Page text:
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What is Malpractice Insurance (aka Professional Liabiliry Insurance) for nurses?

One of the biggest risks nurses face within the workplace is a medical malpractice claim. Medical malpractice is defined as professional negligence by a nurse, physician or other medical professionals while administrating a treatment or the omission of required medical treatment.

For a malpractice case to be made, it must clearly involve a person who has a duty of care, who demonstrated a failure to exercise care, resulting in injury or financial damages due to the failure of care.

Even if you are not found liable, a lawsuit can still be made for allegations that your practice failed to deliver promised services, displayed negligence while performing services or made critical mistakes and oversights while a patient was under your duty of care.

As a nurse, Malpractice Insurance is designed to provide peace of mind and financial protection, if you were faced with a claim for allegations of malpractice and could cover your legal defence costs.

Court costs can run into the hundreds of thousands of dollars, an added cost which many individuals cannot afford to financially bounce back from. Malpractice Insurance should be one of the first things you consider as part of your overall risk management plan, so you can focus on the things that matter like your patients and their improving their wellbeing.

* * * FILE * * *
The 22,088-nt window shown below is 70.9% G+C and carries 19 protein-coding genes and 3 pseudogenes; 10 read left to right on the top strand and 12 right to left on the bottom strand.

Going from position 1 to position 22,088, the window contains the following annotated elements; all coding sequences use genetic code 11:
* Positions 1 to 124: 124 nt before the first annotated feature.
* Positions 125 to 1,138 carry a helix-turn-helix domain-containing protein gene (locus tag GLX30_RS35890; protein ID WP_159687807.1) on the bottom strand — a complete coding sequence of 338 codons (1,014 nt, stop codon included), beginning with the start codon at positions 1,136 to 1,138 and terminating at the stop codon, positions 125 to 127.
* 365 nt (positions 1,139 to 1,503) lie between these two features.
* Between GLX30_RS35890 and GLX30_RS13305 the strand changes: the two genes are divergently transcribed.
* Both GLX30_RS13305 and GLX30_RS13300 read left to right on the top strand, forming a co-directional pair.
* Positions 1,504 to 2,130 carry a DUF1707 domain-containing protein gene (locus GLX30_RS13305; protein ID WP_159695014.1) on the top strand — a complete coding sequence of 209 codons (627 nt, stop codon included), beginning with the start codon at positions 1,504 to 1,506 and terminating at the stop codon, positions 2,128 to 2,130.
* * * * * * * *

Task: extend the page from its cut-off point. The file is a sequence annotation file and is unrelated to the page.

Do nurses need their individual Malpractice Insurance?

While employers may provide some form of Professional Liability coverage, Malpractice Insurance provides additional coverage if a claim were to occur, so you’re not left in a situation without enough coverage in place. Being able to choose your own level and type of coverage, means you can have the right insurance coverage in place to suit your unique coverage needs.

It’s important to check what type of coverage your employer has in place, as it may not or stay in effect after you leave your employer. The employer’s policy may not provide coverage for the personal fees associated with the case, leaving you financially out of pocket.

Malpractice Insurance also covers any additional work done outside of the setting of your employer, which may not be covered. For example, if you stop to help someone in need of urgent medical assistance outside of work hours or if you volunteer at a free clinic, additional coverage may be required to ensure you are protected if a malpractice lawsuit was made against you.

 

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